Thursday, May 19, 2016

Warbler Guy, tell me if migrating Kirtland's Warbler have returned to breeding grounds? Kirtland's Warbler migration in spring originates from where?

Jasper (in S. Carolina), given Kirtland's Warbler typically annually nests ONLY in Michigan and Wisconsin in the USA (and in one spot within Ontario, Canada), here's where I check this month to note when this federally endangered species has returned:

1. http://www.michigan.gov/dnr/0,4570,7-153-10366_54559_10402-357409--RSS,00.html

The contact you may wish to query:

Keith Kintigh, 989-619-2296

2. Wisconsin's web site (via its DNR) does not post updates of detected Kirtland's Warbler for the current nesting season, so the best way is to watch its birding listserv updates via the "Wis Birds List Serv" -- a term you should Google to subscribe.

Then you'll be able to see the sightings of birders who post.

3. As for Ontario, I'm not aware anyone or any agency provides information for this area's potential Kirtland Warbler nesters.

Meanwhile, have I heard about Kirtland's returning yet this May? -- based on the typical pattern of arriving around this date annually in Wisconsin (e.g., Adams County appears to sustain an annual nesting population of Kirtland's Warbler within Jack Pine stands.)

No...but I'm checking the Rare Bird Alerts, including #2, above.

I'll post here again this breeding season, if and when I hear about Kirtland's sightings in the above locations.

Happy Birding to all, Daniel

warblerwatch.com (features my "Birding Tours" information based on my 25+ years of leading hikes and tours)

Friday, May 6, 2016

Warbler Guy, I'm traveling in search of warblers this spring: Where do I find warbler sightings online? Warbler observations are present at one web site? Rare Bird Alerts post warbler sightings?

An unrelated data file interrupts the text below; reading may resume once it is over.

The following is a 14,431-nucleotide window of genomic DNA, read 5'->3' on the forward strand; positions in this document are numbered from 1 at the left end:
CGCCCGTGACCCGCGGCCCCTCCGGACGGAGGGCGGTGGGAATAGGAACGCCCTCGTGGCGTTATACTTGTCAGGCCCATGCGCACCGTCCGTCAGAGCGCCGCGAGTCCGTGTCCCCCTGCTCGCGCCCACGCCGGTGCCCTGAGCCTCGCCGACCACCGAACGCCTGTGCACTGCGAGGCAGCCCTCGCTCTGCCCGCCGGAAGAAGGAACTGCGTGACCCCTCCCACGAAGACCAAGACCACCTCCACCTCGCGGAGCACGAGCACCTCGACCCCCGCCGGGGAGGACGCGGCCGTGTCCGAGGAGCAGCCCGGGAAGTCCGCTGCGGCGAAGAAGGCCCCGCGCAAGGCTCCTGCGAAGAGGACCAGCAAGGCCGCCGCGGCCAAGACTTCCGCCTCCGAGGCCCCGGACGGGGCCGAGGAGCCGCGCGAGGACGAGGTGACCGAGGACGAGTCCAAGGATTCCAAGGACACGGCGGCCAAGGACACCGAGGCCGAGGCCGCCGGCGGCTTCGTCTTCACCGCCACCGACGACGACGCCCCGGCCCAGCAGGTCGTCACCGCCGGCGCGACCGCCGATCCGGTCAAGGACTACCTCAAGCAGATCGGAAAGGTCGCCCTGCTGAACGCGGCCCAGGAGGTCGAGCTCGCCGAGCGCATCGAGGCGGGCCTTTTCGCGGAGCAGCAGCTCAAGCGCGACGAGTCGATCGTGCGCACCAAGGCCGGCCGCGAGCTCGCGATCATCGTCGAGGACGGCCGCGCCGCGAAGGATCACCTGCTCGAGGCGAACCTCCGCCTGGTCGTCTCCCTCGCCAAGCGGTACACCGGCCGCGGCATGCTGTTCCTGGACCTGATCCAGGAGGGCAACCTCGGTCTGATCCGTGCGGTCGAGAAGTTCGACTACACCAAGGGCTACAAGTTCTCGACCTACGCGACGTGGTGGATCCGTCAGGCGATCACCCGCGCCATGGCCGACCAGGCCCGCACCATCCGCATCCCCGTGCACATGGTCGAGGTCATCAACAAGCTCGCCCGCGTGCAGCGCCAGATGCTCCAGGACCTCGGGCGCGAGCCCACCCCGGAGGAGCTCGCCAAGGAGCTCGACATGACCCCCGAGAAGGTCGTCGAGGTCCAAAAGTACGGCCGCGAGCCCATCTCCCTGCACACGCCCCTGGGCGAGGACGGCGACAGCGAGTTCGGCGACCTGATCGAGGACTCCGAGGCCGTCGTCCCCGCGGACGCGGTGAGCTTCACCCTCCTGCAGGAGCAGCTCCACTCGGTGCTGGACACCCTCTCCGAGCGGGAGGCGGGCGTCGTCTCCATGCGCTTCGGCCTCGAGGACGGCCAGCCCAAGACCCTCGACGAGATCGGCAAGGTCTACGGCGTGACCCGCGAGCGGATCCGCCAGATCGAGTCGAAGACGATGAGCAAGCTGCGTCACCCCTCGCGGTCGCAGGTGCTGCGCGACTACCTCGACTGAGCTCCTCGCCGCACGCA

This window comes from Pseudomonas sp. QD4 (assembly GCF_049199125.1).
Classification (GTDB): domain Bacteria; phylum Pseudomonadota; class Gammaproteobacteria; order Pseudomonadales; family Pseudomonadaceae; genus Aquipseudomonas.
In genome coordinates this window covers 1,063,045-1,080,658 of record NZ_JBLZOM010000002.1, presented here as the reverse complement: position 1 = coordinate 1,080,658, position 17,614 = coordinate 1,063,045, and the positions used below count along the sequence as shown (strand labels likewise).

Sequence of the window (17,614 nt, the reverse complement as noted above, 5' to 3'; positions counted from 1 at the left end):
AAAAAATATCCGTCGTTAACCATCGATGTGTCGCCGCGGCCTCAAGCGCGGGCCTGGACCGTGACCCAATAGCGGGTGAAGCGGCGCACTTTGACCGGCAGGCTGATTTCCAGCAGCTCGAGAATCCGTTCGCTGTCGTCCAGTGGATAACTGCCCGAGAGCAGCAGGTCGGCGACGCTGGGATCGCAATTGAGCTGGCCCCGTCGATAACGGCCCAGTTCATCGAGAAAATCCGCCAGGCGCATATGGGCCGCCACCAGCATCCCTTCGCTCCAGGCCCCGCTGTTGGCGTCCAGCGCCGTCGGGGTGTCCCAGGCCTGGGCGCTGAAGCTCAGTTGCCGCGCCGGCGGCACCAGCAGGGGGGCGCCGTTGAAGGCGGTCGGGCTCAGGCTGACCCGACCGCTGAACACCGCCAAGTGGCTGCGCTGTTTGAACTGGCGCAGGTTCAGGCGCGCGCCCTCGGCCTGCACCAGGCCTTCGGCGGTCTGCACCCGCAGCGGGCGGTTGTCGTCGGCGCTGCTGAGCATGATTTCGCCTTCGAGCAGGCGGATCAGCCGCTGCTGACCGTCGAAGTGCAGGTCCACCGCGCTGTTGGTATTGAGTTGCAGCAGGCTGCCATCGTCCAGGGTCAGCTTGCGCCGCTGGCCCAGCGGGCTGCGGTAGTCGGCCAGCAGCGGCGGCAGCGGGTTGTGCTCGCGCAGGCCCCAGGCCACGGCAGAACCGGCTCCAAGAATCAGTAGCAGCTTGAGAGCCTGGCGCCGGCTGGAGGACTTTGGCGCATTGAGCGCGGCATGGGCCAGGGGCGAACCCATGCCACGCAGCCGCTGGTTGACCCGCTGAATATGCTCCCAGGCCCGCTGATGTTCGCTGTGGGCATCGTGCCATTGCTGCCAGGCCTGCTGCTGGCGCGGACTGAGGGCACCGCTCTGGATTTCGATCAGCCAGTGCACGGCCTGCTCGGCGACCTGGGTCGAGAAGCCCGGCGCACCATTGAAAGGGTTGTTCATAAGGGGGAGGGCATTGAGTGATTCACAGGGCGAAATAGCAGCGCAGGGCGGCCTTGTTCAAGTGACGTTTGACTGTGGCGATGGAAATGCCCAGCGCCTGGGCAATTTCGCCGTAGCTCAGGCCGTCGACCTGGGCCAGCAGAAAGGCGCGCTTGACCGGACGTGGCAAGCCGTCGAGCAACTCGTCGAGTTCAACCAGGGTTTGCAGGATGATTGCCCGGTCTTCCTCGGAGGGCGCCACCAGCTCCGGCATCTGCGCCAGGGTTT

Yes, Harold:

There's a one-stop shop for all your warbler watching needs at:


Look by region on the home page menu for the area to which you are traveling.

So, for example, at the above web link, pretend you're traveling to Michigan this spring.

Your aim is to find the Kirkland's Warbler that typically nests among 10 north-northcentral Michigan counties.

Look for this area on the web link and go through the dates to check potential recent sightings.

Easy, correct?

At Warbler Watch, we aim to please.

The birder customer is always correct.

Regards, Daniel

warblerwatch.com ("Birding Tours" area provides details related to my Bird Guiding/Bird Tours
that I offer throughout northern and central California, including the San Francisco Bay Area)

Tuesday, April 26, 2016

Warbler Guy, are any new "splits" or "lumps" of species proposed for birds this year? Will the annual American Ornithologists' Union name changes happen soon?

Norm (in Manhattan):

GREAT question and the best answer for Warbler-Philes is an easy one: No wood-warbler family (Parulidae) changes proposed, BUT (drum roll for Corvid and Fringillid fans):

- "Woodhouse" Western Scrub-Jay subspecies could be elevated to species rank, per a current proposal; and

- Lump of Common and Hoary Redpoll is also in the proposal stage.

That's your "elevator" pitch summary, if you wish the simple answer.

There's more details for other taxa/proposals, below....and ALSO at the following link: